Thupeyo Muleya Beitbridge Bureau
A Bill to legitimise the National Ports Authority that will be tasked with running all the country’s entry and exit points under the auspices of the Ministry of Transport and Infrastructural Development is now at drafting stage, a Cabinet minister has said. In an interview on the sidelines of President Mugabe’s 93rd birthday in Matobo over the weekend, the Minister of Transport and Infrastructure Development, Dr Joram Gumbo, said the process was at an advanced stage.
He said Cabinet had already approved the decision to set up the agency and that the Attorney -General’s Office was now busy drafting the Bill.
Dr Gumbo said such a port authority will deal with operations, administrative, security and health, among other issues.
“The authority will be an independent legislative body dealing specifically with issues regarding the operations at our borders and not bogged down by technical issues,” he said.
“It is very critical that we make our ports of entry user friendly for regional and international trade.
“The Attorney-General’s Office is now drafting the law to legitimise such an authority and we are very happy with the progress on the ground.”
Dr Gumbo said when the AG’s Office was done with drafting, the Bill would be tabled before Cabinet for further action.
He said under the new order, the National Ports Authority will have a board made up of various stakeholders from different ministries to run the affairs at border posts, with his ministry playing a supervisory role.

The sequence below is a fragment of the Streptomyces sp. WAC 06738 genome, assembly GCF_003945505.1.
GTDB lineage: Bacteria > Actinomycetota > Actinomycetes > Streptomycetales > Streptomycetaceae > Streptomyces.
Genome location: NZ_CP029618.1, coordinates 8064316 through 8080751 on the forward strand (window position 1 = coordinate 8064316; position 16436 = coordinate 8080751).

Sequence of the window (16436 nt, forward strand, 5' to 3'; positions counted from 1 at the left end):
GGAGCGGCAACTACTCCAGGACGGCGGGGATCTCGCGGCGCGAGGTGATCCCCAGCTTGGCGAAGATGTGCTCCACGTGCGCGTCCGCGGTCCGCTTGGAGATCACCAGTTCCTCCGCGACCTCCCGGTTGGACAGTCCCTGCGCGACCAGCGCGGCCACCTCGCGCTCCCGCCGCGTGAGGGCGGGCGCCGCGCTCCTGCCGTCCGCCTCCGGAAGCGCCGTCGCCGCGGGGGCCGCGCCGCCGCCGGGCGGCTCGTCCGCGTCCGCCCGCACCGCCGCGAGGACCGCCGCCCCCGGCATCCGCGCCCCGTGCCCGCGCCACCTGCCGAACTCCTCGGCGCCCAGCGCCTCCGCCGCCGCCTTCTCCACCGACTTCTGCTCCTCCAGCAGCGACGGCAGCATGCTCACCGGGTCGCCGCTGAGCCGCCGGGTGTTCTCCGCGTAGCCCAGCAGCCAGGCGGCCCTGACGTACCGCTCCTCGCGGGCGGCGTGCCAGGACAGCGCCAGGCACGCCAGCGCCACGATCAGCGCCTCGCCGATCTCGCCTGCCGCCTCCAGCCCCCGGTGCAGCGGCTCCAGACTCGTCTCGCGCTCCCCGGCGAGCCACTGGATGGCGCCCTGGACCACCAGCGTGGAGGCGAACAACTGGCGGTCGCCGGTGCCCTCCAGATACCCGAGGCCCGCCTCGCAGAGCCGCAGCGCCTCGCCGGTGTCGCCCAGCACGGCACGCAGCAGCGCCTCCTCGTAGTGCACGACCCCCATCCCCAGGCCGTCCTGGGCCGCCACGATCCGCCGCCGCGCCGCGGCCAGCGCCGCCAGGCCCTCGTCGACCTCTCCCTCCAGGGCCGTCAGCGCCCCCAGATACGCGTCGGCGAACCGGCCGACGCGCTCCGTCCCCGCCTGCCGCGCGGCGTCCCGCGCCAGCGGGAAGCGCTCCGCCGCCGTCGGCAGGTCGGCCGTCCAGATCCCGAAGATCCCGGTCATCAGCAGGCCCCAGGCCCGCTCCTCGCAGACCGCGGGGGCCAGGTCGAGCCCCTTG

Dr Gumbo bemoaned the current status quo at the country’s ports of entry where there is no lead agency to run the affairs.
Some of the stakeholders at the borders include the Department of Immigration, the Zimbabwe Revenue Authority (Zimra), police, Ministry of Health and Child Care, Environmental Management Authority, Forestry Commission of Zimbabwe, Transport and Infrastructure Development, Veterinary Services, Agriculture and a private security company.
South Africa has a similar agency which falls under the Ministry of Home Affairs.
Some of the delays and inefficiency in some departments at the country’s ports of entry are a result of lack of monitoring and accountability and with the coming in of the National Ports Authority, service delivery is bound to improve.
Congestion has also become the order of the day at most ports, especially at Beitbridge, with travellers and importers pointing fingers at the stakeholders, chief among them Zimra.
Zimra says some of the delays are a result of human resource shortages.
The shortage of manpower has also been blamed for giving leeway to some border officials who demand money to expedite services to travellers and importers.